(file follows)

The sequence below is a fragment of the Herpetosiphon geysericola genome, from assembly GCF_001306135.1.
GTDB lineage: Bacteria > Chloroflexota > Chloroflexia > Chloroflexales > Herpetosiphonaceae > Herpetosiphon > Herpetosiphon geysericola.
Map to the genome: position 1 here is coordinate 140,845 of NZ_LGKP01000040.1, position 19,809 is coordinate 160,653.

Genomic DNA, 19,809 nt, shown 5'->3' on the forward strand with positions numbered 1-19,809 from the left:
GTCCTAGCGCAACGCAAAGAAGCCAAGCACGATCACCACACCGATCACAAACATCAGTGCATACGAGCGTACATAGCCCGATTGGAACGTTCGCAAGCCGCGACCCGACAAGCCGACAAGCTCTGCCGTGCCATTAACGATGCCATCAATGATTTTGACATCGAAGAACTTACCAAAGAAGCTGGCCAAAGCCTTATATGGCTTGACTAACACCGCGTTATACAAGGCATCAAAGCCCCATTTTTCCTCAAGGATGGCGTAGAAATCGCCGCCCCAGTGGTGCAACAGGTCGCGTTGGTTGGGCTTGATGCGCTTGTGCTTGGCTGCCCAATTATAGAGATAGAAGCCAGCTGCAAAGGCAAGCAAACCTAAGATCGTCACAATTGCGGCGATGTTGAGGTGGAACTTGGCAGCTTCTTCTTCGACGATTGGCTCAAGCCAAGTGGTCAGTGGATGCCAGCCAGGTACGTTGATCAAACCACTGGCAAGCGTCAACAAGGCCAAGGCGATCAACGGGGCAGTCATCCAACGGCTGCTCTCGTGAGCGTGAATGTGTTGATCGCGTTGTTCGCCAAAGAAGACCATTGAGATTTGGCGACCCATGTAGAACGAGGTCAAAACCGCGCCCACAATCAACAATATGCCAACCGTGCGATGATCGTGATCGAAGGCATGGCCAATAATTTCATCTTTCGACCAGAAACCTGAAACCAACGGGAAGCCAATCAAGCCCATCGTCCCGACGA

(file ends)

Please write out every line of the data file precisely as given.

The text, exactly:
The sequence below is a fragment of the Herpetosiphon geysericola genome, from assembly GCF_001306135.1.
GTDB lineage: Bacteria > Chloroflexota > Chloroflexia > Chloroflexales > Herpetosiphonaceae > Herpetosiphon > Herpetosiphon geysericola.
Map to the genome: position 1 here is coordinate 140,845 of NZ_LGKP01000040.1, position 19,809 is coordinate 160,653.

Genomic DNA, 19,809 nt, shown 5'->3' on the forward strand with positions numbered 1-19,809 from the left:
GTCCTAGCGCAACGCAAAGAAGCCAAGCACGATCACCACACCGATCACAAACATCAGTGCATACGAGCGTACATAGCCCGATTGGAACGTTCGCAAGCCGCGACCCGACAAGCCGACAAGCTCTGCCGTGCCATTAACGATGCCATCAATGATTTTGACATCGAAGAACTTACCAAAGAAGCTGGCCAAAGCCTTATATGGCTTGACTAACACCGCGTTATACAAGGCATCAAAGCCCCATTTTTCCTCAAGGATGGCGTAGAAATCGCCGCCCCAGTGGTGCAACAGGTCGCGTTGGTTGGGCTTGATGCGCTTGTGCTTGGCTGCCCAATTATAGAGATAGAAGCCAGCTGCAAAGGCAAGCAAACCTAAGATCGTCACAATTGCGGCGATGTTGAGGTGGAACTTGGCAGCTTCTTCTTCGACGATTGGCTCAAGCCAAGTGGTCAGTGGATGCCAGCCAGGTACGTTGATCAAACCACTGGCAAGCGTCAACAAGGCCAAGGCGATCAACGGGGCAGTCATCCAACGGCTGCTCTCGTGAGCGTGAATGTGTTGATCGCGTTGTTCGCCAAAGAAGACCATTGAGATTTGGCGACCCATGTAGAACGAGGTCAAAACCGCGCCCACAATCAACAATATGCCAACCGTGCGATGATCGTGATCGAAGGCATGGCCAATAATTTCATCTTTCGACCAGAAACCTGAAACCAACGGGAAGCCAATCAAGCCCATCGTCCCGACGA